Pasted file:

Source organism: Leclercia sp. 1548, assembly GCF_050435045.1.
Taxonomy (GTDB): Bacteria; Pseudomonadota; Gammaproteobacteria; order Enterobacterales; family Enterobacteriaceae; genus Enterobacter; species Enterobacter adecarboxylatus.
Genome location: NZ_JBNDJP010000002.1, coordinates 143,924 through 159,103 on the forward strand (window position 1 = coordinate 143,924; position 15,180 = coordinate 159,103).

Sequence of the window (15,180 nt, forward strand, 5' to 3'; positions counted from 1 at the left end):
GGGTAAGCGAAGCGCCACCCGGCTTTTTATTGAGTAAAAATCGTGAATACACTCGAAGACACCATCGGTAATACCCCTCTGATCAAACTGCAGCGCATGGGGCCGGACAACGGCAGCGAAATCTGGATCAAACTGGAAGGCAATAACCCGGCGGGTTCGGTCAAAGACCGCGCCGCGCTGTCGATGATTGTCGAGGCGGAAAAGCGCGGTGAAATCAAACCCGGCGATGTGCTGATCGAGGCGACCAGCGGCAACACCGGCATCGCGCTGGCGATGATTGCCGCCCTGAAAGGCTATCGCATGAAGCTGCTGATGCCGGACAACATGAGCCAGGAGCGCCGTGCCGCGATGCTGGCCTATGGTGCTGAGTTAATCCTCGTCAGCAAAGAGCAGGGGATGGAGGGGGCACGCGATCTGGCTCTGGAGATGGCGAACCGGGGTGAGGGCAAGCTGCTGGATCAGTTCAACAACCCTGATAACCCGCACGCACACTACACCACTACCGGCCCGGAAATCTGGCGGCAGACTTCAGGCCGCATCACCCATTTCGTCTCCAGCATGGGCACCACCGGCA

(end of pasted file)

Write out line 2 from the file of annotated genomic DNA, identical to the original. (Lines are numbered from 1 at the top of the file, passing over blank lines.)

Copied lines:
Taxonomy (GTDB): Bacteria; Pseudomonadota; Gammaproteobacteria; order Enterobacterales; family Enterobacteriaceae; genus Enterobacter; species Enterobacter adecarboxylatus.